Live Twits from the Harvard IDC Conference

Here is a breakdown on Pete’s talk (Workshop 1: Social Entrepreneurship in Developing Countries) at the Harvard International Development Conference, as I liveblogged it on Twitter. It feels a little bit like telegraph.

Ran into Ben Salinas from engineering student from Olin College. Looking out for Stephen Lee from Brandeis. 09:09 AM

Pete starts his talk off with this: http://tinyurl.com/jpq (dif in spread of grid globally) 09:14 AM

He moves on 2 talk about the differences in human development (UNDP’s HDI Report: http://tinyurl.com/dazj5) 09:17 AM

Impact of increased infrastructure development on health U.S: http://tinyurl.com/ys87t3 09:19 AM

He talks about the diff in the ease of starting a formal sector biz in various countries: http://tinyurl.com/28d8nm

Talks about the importance of operating in the formal sector if you are trying to have an impact on a large scale in developing countries 09:22 AM

Talks about new trends in NGOs, private entreprise, dev agencies & BOP consumers working 2gether to achieve econ/social transformation 09:24 AM

Co-creation & participatory development –> idea generation, concept evaluation, Detail design, fabrication, testing and evaluation 09:25 AM

BOP entrepreneurs examples: Vacutug-UN http://tinyurl.com/ysvv7a 09:27 AM

Vacutug: “a small scale enterprise that UN-Habitat has been developing in Nairobi, Kenya. It is… a latrine emptying service.” 09:28 AM

Ooh the new human development report: http://hdr.undp.org/hdr2006/ (Thanx Luca) 09:29 AM

BOP example 2: Motorola, large company targeting bottom of pyramid market. Talks about motophone (and how it looks like the razr) 09:30 AM

Motorola got cash from african telcoms to develop a small durable phone for the african market. Used the idea to dev the Razor (sweet) 09:32 AM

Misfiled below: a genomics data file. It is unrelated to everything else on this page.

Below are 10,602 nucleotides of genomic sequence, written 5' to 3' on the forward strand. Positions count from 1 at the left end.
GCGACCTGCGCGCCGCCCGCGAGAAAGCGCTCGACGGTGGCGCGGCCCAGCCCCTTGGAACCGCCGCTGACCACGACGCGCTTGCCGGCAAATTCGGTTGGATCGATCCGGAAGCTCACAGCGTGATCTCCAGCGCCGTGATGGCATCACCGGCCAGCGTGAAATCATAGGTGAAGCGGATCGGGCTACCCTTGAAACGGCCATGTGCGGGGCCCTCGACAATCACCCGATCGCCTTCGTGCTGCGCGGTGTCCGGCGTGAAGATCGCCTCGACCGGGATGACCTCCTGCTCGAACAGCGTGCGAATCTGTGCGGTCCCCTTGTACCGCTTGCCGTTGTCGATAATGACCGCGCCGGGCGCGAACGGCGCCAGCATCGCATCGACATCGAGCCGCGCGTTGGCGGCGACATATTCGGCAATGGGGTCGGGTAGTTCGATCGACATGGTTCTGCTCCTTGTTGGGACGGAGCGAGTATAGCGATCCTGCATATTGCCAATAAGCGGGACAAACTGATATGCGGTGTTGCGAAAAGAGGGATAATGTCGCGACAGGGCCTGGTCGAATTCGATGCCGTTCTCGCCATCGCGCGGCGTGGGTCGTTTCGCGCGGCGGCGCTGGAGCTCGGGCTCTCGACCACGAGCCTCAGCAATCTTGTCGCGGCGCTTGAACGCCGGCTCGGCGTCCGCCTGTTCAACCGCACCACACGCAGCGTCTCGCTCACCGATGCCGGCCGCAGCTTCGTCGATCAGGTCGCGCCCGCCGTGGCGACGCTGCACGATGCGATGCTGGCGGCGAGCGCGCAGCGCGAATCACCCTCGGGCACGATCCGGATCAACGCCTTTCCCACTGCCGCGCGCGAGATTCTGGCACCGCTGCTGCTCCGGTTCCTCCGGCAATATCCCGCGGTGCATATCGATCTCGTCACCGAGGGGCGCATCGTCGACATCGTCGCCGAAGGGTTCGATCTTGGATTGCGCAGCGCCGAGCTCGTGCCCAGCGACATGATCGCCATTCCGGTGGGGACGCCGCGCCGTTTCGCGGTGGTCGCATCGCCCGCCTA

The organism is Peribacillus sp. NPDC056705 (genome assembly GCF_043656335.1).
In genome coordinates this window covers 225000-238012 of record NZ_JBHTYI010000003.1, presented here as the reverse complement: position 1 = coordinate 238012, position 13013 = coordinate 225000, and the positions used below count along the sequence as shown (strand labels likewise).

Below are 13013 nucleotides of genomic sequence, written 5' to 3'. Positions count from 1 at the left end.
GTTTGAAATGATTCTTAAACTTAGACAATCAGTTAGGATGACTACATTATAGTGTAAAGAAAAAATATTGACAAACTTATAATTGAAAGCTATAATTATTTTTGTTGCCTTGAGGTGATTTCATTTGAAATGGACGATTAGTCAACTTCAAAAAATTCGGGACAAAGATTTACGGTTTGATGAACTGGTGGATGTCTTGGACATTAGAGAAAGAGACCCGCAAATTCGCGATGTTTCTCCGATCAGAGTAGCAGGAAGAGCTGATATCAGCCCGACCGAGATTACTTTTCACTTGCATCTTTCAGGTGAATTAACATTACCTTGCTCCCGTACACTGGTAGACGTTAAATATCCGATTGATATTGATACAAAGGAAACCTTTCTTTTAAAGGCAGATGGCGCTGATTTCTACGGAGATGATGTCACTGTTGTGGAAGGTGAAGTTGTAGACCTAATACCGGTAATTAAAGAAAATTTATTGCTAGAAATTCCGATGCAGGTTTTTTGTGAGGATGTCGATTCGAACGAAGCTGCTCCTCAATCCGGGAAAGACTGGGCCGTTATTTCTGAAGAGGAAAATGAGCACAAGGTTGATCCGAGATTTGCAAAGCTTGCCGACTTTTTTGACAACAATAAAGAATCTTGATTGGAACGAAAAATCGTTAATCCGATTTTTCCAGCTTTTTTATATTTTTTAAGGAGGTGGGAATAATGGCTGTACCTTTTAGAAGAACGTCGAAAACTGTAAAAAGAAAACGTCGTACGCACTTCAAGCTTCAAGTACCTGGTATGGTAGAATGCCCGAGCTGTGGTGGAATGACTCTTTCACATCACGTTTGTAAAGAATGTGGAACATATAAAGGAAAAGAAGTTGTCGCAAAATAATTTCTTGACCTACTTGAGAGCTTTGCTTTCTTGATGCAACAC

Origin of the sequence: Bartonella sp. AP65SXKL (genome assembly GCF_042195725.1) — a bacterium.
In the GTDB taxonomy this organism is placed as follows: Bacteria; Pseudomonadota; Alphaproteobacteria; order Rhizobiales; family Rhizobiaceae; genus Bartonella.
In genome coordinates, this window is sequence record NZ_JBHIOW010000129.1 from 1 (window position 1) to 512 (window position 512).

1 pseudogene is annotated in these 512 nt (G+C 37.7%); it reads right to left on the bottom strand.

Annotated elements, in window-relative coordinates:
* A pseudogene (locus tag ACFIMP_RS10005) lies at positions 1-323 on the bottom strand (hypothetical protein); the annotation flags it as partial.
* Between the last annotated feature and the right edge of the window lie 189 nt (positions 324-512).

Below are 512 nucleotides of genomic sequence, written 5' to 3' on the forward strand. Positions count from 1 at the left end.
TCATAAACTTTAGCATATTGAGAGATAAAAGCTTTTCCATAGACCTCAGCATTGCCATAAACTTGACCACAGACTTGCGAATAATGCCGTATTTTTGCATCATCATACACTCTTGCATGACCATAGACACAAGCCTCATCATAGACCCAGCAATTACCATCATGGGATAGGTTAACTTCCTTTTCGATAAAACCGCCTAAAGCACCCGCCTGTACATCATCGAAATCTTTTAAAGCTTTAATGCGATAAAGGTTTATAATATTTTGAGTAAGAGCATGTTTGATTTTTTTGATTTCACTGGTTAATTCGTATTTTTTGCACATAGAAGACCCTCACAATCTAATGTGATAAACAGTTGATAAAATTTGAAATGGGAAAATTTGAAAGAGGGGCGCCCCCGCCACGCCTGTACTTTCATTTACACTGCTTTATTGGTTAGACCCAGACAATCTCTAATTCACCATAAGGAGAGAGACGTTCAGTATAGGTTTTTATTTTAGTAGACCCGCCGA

talks about how cell phone tech is changing the marketplace in developing countries. 4 more info: http://rru.worldbank.org/th… 09:34 AM

Next example: SKS India http://www.sksindia.com/ 09:34 AM

Here is a breakdown on Pete’s talk (Workshop 1: Social Entrepreneurship in Developing Countries) at the Harvard International Development Conference, as I liveblogged it on Twitter. It feels a little bit like telegraph.

Ran into Ben Salinas from engineering student from Olin College. Looking out for Stephen Lee from Brandeis. 09:09 AM

Pete starts his talk off with this: http://tinyurl.com/jpq (dif in spread of grid globally) 09:14 AM

He moves on 2 talk about the differences in human development (UNDP’s HDI Report: http://tinyurl.com/dazj5) 09:17 AM

Impact of increased infrastructure development on health U.S: http://tinyurl.com/ys87t3 09:19 AM

He talks about the diff in the ease of starting a formal sector biz in various countries: http://tinyurl.com/28d8nm

Talks about the importance of operating in the formal sector if you are trying to have an impact on a large scale in developing countries 09:22 AM

Talks about new trends in NGOs, private entreprise, dev agencies & BOP consumers working 2gether to achieve econ/social transformation 09:24 AM

Co-creation & participatory development –> idea generation, concept evaluation, Detail design, fabrication, testing and evaluation 09:25 AM

BOP entrepreneurs examples: Vacutug-UN http://tinyurl.com/ysvv7a 09:27 AM

Vacutug: “a small scale enterprise that UN-Habitat has been developing in Nairobi, Kenya. It is… a latrine emptying service.” 09:28 AM

Ooh the new human development report: http://hdr.undp.org/hdr2006/ (Thanx Luca) 09:29 AM

BOP example 2: Motorola, large company targeting bottom of pyramid market. Talks about motophone (and how it looks like the razr) 09:30 AM

Motorola got cash from african telcoms to develop a small durable phone for the african market. Used the idea to dev the Razor (sweet) 09:32 AM

talks about how cell phone tech is changing the marketplace in developing countries. 4 more info: http://rru.worldbank.org/th… 09:34 AM

Next example: SKS India http://www.sksindia.com/ 09:34 AM

Talks about sks using a high tech solution: http://tinyurl.com/2dkjnv

The sensible use of technology (palm pilots to track microloans) allowed sks to scale rather rapidly. Paper tracking is very inefficient. 09:38 AM